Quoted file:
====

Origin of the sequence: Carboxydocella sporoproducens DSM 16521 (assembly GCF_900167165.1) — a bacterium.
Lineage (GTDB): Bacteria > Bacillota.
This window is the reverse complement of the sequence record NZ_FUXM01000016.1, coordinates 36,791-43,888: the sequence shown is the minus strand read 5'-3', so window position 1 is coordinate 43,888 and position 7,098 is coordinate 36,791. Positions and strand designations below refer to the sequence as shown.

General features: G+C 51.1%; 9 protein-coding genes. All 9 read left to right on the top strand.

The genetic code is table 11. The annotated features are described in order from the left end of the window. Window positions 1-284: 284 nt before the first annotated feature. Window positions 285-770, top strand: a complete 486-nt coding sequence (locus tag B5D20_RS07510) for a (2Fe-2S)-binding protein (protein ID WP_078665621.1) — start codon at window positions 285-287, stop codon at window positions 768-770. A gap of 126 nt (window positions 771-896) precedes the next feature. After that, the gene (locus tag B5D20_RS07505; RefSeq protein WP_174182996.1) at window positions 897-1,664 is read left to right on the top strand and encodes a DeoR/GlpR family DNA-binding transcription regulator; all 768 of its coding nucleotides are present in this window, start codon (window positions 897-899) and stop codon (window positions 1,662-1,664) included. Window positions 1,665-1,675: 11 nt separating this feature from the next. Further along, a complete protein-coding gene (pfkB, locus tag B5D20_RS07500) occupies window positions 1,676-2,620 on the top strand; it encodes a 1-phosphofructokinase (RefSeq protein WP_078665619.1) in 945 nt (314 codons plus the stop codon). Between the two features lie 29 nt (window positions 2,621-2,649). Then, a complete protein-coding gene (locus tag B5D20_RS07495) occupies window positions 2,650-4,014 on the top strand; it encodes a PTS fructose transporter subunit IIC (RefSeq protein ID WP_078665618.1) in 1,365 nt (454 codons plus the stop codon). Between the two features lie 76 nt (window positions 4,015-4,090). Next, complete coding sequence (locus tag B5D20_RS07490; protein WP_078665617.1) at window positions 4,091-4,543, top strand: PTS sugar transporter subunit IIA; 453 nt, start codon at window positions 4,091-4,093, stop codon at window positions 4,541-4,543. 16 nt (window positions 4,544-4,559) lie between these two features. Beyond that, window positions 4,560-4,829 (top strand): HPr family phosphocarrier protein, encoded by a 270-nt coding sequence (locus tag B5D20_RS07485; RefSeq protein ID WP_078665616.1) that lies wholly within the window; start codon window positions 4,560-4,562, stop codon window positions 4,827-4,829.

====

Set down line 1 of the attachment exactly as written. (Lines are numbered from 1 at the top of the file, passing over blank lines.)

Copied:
Origin of the sequence: Carboxydocella sporoproducens DSM 16521 (assembly GCF_900167165.1) — a bacterium.